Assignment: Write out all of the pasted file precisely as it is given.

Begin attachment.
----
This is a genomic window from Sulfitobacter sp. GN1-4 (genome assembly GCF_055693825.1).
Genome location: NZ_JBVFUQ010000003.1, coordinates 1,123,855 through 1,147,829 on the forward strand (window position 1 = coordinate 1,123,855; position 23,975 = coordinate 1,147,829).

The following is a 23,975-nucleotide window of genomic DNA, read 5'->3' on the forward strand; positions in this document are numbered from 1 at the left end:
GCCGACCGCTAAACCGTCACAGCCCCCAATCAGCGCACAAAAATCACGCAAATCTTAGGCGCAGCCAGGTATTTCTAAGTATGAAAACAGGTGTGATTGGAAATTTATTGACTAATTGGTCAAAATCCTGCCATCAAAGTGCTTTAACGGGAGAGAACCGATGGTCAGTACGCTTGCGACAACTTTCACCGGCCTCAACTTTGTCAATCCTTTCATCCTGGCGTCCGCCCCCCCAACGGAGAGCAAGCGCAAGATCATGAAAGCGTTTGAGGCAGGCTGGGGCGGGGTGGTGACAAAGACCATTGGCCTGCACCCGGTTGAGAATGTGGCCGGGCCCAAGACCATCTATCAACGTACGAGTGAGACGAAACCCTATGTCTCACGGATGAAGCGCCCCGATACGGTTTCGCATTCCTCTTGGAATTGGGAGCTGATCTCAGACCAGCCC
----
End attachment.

This is a genomic window from Sulfitobacter sp. GN1-4 (genome assembly GCF_055693825.1).
Genome location: NZ_JBVFUQ010000003.1, coordinates 1,123,855 through 1,147,829 on the forward strand (window position 1 = coordinate 1,123,855; position 23,975 = coordinate 1,147,829).

The following is a 23,975-nucleotide window of genomic DNA, read 5'->3' on the forward strand; positions in this document are numbered from 1 at the left end:
GCCGACCGCTAAACCGTCACAGCCCCCAATCAGCGCACAAAAATCACGCAAATCTTAGGCGCAGCCAGGTATTTCTAAGTATGAAAACAGGTGTGATTGGAAATTTATTGACTAATTGGTCAAAATCCTGCCATCAAAGTGCTTTAACGGGAGAGAACCGATGGTCAGTACGCTTGCGACAACTTTCACCGGCCTCAACTTTGTCAATCCTTTCATCCTGGCGTCCGCCCCCCCAACGGAGAGCAAGCGCAAGATCATGAAAGCGTTTGAGGCAGGCTGGGGCGGGGTGGTGACAAAGACCATTGGCCTGCACCCGGTTGAGAATGTGGCCGGGCCCAAGACCATCTATCAACGTACGAGTGAGACGAAACCCTATGTCTCACGGATGAAGCGCCCCGATACGGTTTCGCATTCCTCTTGGAATTGGGAGCTGATCTCAGACCAGCCC